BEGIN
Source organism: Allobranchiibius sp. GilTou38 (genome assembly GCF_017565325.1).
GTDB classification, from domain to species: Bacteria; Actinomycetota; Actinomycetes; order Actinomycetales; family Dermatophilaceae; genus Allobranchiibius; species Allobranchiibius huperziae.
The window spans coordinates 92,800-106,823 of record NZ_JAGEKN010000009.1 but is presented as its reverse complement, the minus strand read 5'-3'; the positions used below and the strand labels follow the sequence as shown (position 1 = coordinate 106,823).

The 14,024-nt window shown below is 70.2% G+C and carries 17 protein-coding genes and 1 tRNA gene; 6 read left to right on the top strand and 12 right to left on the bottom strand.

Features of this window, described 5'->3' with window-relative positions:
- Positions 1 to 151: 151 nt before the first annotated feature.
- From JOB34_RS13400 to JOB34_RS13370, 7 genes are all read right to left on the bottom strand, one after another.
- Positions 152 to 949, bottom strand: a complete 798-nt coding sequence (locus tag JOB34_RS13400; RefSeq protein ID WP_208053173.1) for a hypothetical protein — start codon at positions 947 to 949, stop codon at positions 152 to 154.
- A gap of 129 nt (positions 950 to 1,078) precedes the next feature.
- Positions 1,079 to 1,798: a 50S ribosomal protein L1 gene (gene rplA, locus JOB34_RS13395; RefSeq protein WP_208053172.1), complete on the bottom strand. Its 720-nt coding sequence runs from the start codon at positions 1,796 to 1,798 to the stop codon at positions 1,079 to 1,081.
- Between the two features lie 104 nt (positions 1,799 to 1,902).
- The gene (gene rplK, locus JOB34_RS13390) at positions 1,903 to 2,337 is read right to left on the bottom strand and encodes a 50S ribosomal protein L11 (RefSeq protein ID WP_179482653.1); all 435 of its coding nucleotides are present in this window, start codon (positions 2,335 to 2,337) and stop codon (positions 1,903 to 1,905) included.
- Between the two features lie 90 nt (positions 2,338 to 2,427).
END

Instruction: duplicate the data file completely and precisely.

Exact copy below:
Source organism: Allobranchiibius sp. GilTou38 (genome assembly GCF_017565325.1).
GTDB classification, from domain to species: Bacteria; Actinomycetota; Actinomycetes; order Actinomycetales; family Dermatophilaceae; genus Allobranchiibius; species Allobranchiibius huperziae.
The window spans coordinates 92,800-106,823 of record NZ_JAGEKN010000009.1 but is presented as its reverse complement, the minus strand read 5'-3'; the positions used below and the strand labels follow the sequence as shown (position 1 = coordinate 106,823).

The 14,024-nt window shown below is 70.2% G+C and carries 17 protein-coding genes and 1 tRNA gene; 6 read left to right on the top strand and 12 right to left on the bottom strand.

Features of this window, described 5'->3' with window-relative positions:
- Positions 1 to 151: 151 nt before the first annotated feature.
- From JOB34_RS13400 to JOB34_RS13370, 7 genes are all read right to left on the bottom strand, one after another.
- Positions 152 to 949, bottom strand: a complete 798-nt coding sequence (locus tag JOB34_RS13400; RefSeq protein ID WP_208053173.1) for a hypothetical protein — start codon at positions 947 to 949, stop codon at positions 152 to 154.
- A gap of 129 nt (positions 950 to 1,078) precedes the next feature.
- Positions 1,079 to 1,798: a 50S ribosomal protein L1 gene (gene rplA, locus JOB34_RS13395; RefSeq protein WP_208053172.1), complete on the bottom strand. Its 720-nt coding sequence runs from the start codon at positions 1,796 to 1,798 to the stop codon at positions 1,079 to 1,081.
- Between the two features lie 104 nt (positions 1,799 to 1,902).
- The gene (gene rplK, locus JOB34_RS13390) at positions 1,903 to 2,337 is read right to left on the bottom strand and encodes a 50S ribosomal protein L11 (RefSeq protein ID WP_179482653.1); all 435 of its coding nucleotides are present in this window, start codon (positions 2,335 to 2,337) and stop codon (positions 1,903 to 1,905) included.
- Between the two features lie 90 nt (positions 2,338 to 2,427).